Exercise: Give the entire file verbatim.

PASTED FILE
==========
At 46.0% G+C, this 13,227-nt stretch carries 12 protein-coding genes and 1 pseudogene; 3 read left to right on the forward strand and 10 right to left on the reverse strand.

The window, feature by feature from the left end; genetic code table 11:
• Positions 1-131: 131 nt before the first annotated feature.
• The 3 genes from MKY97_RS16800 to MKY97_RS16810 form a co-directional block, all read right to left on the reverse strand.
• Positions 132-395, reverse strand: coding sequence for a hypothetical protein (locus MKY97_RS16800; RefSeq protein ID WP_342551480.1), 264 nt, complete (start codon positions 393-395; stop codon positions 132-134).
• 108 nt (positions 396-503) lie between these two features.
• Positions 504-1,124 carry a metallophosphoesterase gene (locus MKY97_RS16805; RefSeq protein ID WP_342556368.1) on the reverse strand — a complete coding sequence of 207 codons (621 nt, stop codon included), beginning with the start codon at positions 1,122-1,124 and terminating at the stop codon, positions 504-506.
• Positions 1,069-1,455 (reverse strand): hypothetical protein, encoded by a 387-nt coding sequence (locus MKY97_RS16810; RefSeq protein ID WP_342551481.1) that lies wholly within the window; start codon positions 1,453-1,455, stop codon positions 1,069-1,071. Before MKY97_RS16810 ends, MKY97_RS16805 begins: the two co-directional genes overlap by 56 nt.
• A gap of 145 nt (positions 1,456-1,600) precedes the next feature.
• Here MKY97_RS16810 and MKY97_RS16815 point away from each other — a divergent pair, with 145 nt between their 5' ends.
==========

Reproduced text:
At 46.0% G+C, this 13,227-nt stretch carries 12 protein-coding genes and 1 pseudogene; 3 read left to right on the forward strand and 10 right to left on the reverse strand.

The window, feature by feature from the left end; genetic code table 11:
• Positions 1-131: 131 nt before the first annotated feature.
• The 3 genes from MKY97_RS16800 to MKY97_RS16810 form a co-directional block, all read right to left on the reverse strand.
• Positions 132-395, reverse strand: coding sequence for a hypothetical protein (locus MKY97_RS16800; RefSeq protein ID WP_342551480.1), 264 nt, complete (start codon positions 393-395; stop codon positions 132-134).
• 108 nt (positions 396-503) lie between these two features.
• Positions 504-1,124 carry a metallophosphoesterase gene (locus MKY97_RS16805; RefSeq protein ID WP_342556368.1) on the reverse strand — a complete coding sequence of 207 codons (621 nt, stop codon included), beginning with the start codon at positions 1,122-1,124 and terminating at the stop codon, positions 504-506.
• Positions 1,069-1,455 (reverse strand): hypothetical protein, encoded by a 387-nt coding sequence (locus MKY97_RS16810; RefSeq protein ID WP_342551481.1) that lies wholly within the window; start codon positions 1,453-1,455, stop codon positions 1,069-1,071. Before MKY97_RS16810 ends, MKY97_RS16805 begins: the two co-directional genes overlap by 56 nt.
• A gap of 145 nt (positions 1,456-1,600) precedes the next feature.
• Here MKY97_RS16810 and MKY97_RS16815 point away from each other — a divergent pair, with 145 nt between their 5' ends.